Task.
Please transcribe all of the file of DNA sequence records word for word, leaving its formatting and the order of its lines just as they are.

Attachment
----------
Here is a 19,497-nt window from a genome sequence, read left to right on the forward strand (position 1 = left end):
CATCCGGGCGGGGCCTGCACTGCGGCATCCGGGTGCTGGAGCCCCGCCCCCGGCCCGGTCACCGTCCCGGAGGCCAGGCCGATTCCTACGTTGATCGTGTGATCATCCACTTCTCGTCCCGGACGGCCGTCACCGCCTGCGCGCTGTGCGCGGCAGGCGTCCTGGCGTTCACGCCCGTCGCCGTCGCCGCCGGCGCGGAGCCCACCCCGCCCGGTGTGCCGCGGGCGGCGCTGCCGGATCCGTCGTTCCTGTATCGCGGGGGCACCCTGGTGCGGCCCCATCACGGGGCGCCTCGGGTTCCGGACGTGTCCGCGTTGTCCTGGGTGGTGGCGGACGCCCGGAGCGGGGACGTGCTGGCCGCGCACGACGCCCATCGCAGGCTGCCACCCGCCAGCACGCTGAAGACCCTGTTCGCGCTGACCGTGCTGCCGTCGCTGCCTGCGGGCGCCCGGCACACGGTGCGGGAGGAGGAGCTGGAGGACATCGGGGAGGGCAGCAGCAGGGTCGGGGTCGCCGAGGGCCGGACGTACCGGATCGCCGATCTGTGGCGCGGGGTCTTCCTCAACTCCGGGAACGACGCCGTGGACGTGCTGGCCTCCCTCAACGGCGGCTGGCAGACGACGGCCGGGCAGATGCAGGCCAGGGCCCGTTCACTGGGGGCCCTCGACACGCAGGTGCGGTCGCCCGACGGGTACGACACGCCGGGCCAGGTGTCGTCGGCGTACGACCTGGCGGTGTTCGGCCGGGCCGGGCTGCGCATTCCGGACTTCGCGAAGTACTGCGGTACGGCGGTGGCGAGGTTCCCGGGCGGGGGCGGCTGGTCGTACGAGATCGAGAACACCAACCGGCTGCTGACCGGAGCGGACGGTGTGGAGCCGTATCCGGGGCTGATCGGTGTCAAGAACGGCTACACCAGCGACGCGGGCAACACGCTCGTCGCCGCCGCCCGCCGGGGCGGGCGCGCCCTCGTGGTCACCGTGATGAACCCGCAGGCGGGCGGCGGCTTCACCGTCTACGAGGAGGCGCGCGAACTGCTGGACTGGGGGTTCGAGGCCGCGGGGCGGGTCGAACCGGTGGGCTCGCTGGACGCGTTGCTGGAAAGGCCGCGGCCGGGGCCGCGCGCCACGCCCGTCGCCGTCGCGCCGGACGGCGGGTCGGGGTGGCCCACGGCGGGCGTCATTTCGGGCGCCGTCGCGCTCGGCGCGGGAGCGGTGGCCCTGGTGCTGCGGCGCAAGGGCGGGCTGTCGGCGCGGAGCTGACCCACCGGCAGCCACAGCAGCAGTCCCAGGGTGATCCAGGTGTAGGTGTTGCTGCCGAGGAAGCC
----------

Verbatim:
Here is a 19,497-nt window from a genome sequence, read left to right on the forward strand (position 1 = left end):
CATCCGGGCGGGGCCTGCACTGCGGCATCCGGGTGCTGGAGCCCCGCCCCCGGCCCGGTCACCGTCCCGGAGGCCAGGCCGATTCCTACGTTGATCGTGTGATCATCCACTTCTCGTCCCGGACGGCCGTCACCGCCTGCGCGCTGTGCGCGGCAGGCGTCCTGGCGTTCACGCCCGTCGCCGTCGCCGCCGGCGCGGAGCCCACCCCGCCCGGTGTGCCGCGGGCGGCGCTGCCGGATCCGTCGTTCCTGTATCGCGGGGGCACCCTGGTGCGGCCCCATCACGGGGCGCCTCGGGTTCCGGACGTGTCCGCGTTGTCCTGGGTGGTGGCGGACGCCCGGAGCGGGGACGTGCTGGCCGCGCACGACGCCCATCGCAGGCTGCCACCCGCCAGCACGCTGAAGACCCTGTTCGCGCTGACCGTGCTGCCGTCGCTGCCTGCGGGCGCCCGGCACACGGTGCGGGAGGAGGAGCTGGAGGACATCGGGGAGGGCAGCAGCAGGGTCGGGGTCGCCGAGGGCCGGACGTACCGGATCGCCGATCTGTGGCGCGGGGTCTTCCTCAACTCCGGGAACGACGCCGTGGACGTGCTGGCCTCCCTCAACGGCGGCTGGCAGACGACGGCCGGGCAGATGCAGGCCAGGGCCCGTTCACTGGGGGCCCTCGACACGCAGGTGCGGTCGCCCGACGGGTACGACACGCCGGGCCAGGTGTCGTCGGCGTACGACCTGGCGGTGTTCGGCCGGGCCGGGCTGCGCATTCCGGACTTCGCGAAGTACTGCGGTACGGCGGTGGCGAGGTTCCCGGGCGGGGGCGGCTGGTCGTACGAGATCGAGAACACCAACCGGCTGCTGACCGGAGCGGACGGTGTGGAGCCGTATCCGGGGCTGATCGGTGTCAAGAACGGCTACACCAGCGACGCGGGCAACACGCTCGTCGCCGCCGCCCGCCGGGGCGGGCGCGCCCTCGTGGTCACCGTGATGAACCCGCAGGCGGGCGGCGGCTTCACCGTCTACGAGGAGGCGCGCGAACTGCTGGACTGGGGGTTCGAGGCCGCGGGGCGGGTCGAACCGGTGGGCTCGCTGGACGCGTTGCTGGAAAGGCCGCGGCCGGGGCCGCGCGCCACGCCCGTCGCCGTCGCGCCGGACGGCGGGTCGGGGTGGCCCACGGCGGGCGTCATTTCGGGCGCCGTCGCGCTCGGCGCGGGAGCGGTGGCCCTGGTGCTGCGGCGCAAGGGCGGGCTGTCGGCGCGGAGCTGACCCACCGGCAGCCACAGCAGCAGTCCCAGGGTGATCCAGGTGTAGGTGTTGCTGCCGAGGAAGCC